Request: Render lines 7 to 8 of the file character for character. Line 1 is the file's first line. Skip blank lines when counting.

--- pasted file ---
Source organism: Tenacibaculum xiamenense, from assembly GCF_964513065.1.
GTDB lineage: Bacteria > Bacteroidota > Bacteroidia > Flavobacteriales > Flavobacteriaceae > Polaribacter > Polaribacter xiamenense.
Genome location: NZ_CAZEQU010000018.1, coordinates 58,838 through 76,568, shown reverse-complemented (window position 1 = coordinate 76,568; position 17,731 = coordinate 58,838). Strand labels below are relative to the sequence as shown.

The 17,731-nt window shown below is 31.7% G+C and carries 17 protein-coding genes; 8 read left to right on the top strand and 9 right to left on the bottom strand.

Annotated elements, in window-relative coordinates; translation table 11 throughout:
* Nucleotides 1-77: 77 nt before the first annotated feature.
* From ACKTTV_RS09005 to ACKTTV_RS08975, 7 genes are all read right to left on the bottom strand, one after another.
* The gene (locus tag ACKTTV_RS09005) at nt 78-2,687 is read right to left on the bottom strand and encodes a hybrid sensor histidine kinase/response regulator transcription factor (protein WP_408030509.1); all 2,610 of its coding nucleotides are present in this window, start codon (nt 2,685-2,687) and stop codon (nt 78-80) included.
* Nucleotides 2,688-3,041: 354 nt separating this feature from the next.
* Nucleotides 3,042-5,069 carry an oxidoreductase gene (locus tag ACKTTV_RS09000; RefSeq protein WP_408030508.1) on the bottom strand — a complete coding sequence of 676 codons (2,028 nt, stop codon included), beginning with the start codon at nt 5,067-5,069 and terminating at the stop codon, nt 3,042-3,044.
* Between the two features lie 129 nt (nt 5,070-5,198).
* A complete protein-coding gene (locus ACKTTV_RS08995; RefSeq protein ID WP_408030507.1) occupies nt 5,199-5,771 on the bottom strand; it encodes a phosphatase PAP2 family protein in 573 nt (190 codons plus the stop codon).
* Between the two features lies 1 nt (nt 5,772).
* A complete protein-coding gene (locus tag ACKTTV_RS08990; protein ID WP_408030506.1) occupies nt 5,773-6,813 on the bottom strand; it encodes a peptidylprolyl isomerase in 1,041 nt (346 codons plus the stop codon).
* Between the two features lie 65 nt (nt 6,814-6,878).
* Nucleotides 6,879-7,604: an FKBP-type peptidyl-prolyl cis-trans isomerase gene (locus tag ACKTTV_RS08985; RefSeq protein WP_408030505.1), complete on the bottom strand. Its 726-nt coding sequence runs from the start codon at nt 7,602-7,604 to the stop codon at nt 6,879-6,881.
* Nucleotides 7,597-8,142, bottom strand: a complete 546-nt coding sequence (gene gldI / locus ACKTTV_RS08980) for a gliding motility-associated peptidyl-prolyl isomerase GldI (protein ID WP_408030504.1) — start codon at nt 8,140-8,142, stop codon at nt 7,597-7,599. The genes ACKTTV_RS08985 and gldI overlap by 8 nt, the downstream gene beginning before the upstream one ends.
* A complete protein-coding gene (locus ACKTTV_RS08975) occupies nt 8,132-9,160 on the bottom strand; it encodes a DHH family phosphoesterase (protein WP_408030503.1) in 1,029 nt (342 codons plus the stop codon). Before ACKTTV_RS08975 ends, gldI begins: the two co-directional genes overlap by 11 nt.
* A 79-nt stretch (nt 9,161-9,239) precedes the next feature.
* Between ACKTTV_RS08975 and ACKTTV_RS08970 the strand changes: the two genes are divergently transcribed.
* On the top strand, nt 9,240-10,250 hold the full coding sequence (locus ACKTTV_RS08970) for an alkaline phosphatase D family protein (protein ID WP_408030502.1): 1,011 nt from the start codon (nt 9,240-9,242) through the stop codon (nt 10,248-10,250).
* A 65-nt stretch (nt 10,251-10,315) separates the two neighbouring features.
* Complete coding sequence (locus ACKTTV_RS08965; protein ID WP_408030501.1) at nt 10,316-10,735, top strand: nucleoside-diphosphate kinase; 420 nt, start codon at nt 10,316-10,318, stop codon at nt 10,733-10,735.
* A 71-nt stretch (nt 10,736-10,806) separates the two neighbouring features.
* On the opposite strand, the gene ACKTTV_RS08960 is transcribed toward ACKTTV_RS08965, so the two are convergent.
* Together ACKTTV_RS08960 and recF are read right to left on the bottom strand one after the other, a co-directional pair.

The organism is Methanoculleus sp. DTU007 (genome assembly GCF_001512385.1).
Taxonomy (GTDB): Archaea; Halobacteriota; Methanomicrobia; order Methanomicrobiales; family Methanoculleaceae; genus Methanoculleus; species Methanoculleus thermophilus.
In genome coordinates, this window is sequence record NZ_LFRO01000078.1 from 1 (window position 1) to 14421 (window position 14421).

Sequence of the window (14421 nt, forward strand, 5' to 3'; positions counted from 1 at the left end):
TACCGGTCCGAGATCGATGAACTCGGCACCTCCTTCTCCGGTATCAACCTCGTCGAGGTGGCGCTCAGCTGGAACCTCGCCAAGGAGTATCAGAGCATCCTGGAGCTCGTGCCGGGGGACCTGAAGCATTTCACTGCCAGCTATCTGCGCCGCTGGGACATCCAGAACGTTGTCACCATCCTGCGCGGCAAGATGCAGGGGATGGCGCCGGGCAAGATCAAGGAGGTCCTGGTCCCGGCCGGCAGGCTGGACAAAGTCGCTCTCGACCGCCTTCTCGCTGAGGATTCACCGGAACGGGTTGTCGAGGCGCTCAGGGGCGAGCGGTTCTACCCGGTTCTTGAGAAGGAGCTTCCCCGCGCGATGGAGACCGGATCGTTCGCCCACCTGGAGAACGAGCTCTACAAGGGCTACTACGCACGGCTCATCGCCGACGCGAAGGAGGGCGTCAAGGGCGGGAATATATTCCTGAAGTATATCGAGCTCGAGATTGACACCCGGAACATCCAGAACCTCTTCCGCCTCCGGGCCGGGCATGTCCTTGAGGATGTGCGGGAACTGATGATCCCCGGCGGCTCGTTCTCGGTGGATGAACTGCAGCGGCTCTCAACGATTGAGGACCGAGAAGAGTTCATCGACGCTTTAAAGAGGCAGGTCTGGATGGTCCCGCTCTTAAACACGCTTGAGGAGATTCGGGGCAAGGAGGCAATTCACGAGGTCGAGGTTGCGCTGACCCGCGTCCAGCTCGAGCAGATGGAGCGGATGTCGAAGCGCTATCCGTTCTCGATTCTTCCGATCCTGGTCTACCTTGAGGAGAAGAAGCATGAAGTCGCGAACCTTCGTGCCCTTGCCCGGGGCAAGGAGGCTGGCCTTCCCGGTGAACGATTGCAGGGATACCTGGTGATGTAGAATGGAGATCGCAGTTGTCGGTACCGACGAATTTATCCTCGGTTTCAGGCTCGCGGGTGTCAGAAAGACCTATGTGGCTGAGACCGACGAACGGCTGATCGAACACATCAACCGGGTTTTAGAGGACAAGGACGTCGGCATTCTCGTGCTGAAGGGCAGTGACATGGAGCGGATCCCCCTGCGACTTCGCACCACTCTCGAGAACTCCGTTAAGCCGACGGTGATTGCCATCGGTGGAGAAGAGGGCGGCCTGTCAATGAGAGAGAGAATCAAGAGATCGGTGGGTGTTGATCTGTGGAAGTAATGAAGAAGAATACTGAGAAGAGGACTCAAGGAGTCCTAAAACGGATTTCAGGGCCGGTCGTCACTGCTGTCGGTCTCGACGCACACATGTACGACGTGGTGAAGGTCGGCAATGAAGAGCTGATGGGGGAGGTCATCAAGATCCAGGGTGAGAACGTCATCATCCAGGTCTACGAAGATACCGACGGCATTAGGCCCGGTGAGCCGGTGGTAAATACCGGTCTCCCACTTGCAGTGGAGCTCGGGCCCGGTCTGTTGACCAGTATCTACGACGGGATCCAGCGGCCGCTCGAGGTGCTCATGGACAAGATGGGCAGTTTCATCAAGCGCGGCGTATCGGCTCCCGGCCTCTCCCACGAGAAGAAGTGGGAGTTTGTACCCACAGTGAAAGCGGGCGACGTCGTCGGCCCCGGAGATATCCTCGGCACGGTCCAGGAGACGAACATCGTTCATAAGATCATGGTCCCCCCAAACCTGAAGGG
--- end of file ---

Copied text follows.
* From ACKTTV_RS09005 to ACKTTV_RS08975, 7 genes are all read right to left on the bottom strand, one after another.
* The gene (locus tag ACKTTV_RS09005) at nt 78-2,687 is read right to left on the bottom strand and encodes a hybrid sensor histidine kinase/response regulator transcription factor (protein WP_408030509.1); all 2,610 of its coding nucleotides are present in this window, start codon (nt 2,685-2,687) and stop codon (nt 78-80) included.